Genetically modified corn could soon be used to mass-produce the enzymes used in rare-disease therapies, according to new research.
The study, published in Nature Communications, focussed on alpha-L-iduronidase – the bone and tissue building enzyme mucopolysaccharidosis I (MPS I) patients are missing, known as a lysosomal storage disease (LSDs).
Ordinarily, the enzyme used in therapy for MPSI would be created by culturing mammalian cells – a difficult and costly process. However, researchers believe a new transgenic maize could do the job cheaply and more easily.
If successful, the team – led by Allison Kermode, a plant biologist at Simon Fraser University in Canada – believe the process could replace the current one, which costs hundreds of thousands of dollars each year per patient.
“From the point of view of recombinant protein production platforms, the current production systems for enzyme replacement therapy (ERT) and the resultant enzyme therapeutics have some drawbacks that justify an examination of potential alternatives,” Kermode wrote.
She added that though there is currently little commercial interest in rare LSD indications because of the high-cost-low-patient ratio, the lower cost method could gain more attention for the area.
How it works
Expressing human proteins – like enzymes – is notoriously difficult in plant cells because they usually pick up a coating of sugar molecules – known as glycosylation – which could be potentially toxic in vivo.
However, through a unique mRNA (messenger ribonucleic acid) targeting strategy through genetic modification of the endosperm storage tissue of the maize seeds, the researchers successfully controlled glycosylation of the alpha-L-iduronidase enzyme.
The team believe the method is successful because instead of modifying the human protein – which often changes the way it functions – they simply stopped the plant from adding sugars.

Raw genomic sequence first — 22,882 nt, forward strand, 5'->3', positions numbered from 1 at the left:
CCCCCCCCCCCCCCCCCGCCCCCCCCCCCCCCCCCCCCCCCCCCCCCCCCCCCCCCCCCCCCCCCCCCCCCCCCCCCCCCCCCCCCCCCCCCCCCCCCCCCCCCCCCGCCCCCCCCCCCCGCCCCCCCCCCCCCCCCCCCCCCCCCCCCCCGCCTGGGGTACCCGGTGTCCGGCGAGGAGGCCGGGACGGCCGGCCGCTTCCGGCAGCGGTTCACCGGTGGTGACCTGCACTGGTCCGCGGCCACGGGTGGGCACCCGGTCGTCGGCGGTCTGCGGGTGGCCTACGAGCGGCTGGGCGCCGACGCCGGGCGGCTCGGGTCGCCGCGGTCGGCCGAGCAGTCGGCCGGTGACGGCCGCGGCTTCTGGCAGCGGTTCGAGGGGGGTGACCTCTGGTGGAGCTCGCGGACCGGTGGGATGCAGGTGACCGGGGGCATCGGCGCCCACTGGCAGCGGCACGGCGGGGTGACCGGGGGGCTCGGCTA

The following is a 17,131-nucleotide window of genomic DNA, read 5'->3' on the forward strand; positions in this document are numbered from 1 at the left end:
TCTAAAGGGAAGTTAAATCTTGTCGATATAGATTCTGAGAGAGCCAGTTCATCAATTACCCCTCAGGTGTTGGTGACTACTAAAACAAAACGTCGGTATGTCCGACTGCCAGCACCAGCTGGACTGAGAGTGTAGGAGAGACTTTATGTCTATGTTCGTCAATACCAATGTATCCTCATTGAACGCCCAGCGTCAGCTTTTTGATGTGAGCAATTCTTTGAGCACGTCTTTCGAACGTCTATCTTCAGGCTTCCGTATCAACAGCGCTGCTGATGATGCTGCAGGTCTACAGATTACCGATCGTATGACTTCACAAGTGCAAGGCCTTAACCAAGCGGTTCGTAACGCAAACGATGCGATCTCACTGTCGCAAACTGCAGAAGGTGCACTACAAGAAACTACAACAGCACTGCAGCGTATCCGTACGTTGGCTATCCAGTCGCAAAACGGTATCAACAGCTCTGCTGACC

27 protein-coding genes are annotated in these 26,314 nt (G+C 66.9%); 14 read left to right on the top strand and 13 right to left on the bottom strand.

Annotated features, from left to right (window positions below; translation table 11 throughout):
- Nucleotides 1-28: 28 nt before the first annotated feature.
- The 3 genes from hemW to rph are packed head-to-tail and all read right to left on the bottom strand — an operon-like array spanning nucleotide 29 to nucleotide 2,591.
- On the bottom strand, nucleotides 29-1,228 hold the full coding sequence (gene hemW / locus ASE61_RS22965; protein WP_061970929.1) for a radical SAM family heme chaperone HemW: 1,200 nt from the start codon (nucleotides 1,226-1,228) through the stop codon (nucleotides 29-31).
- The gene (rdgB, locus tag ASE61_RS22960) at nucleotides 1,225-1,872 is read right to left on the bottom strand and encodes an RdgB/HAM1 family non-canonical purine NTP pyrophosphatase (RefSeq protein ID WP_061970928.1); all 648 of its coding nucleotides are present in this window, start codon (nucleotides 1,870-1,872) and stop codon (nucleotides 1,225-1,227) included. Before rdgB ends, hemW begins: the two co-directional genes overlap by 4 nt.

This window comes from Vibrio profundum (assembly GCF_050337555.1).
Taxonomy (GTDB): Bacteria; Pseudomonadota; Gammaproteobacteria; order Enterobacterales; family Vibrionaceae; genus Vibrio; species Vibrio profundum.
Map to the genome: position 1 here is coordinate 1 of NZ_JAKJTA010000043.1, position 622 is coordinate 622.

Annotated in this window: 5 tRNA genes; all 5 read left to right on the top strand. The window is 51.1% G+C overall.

The tech is one of the first to successfully mass-produce safe human enzymes in plants, besides the recently Food and Drug Administration (FDA) approved enzyme Elelyso (taliglucerase alfa) for Gaucher disease; another LSD.
However the team believes it could be the first step in a new cheaper and safer production technique for a wide array of proteins.
“Safety concerns associated with product contamination included the recent and highly publicised viral contamination of the chinese hamster cell (CHO) cell cultures at Genzyme Corporation, which resulted in interrupted or dosereduced treatments, or the initiation of alternative treatments,” Kermode et al said.
“Perhaps also of importance, there is considerable Nglycan heterogeneity and variability of glycoforms of a recombinant protein depending on the CHO cell culture conditions of possible relevance to immunogenicity issues.”
The team said plant and seed-based systems could be an alternative with minimal risk of contamination by human pathogens or prions, and when developed could rapidly increase biomass without the need for pricey fermentation costs.
“Maize as a host for recombinant protein production has considerable advantages, including the highest biomass yield among seed crops, ease of transformation and scaleup and the availability of strong promoters and other gene regulatory sequences to facilitate highlevel recombinant protein production,” Kermode added.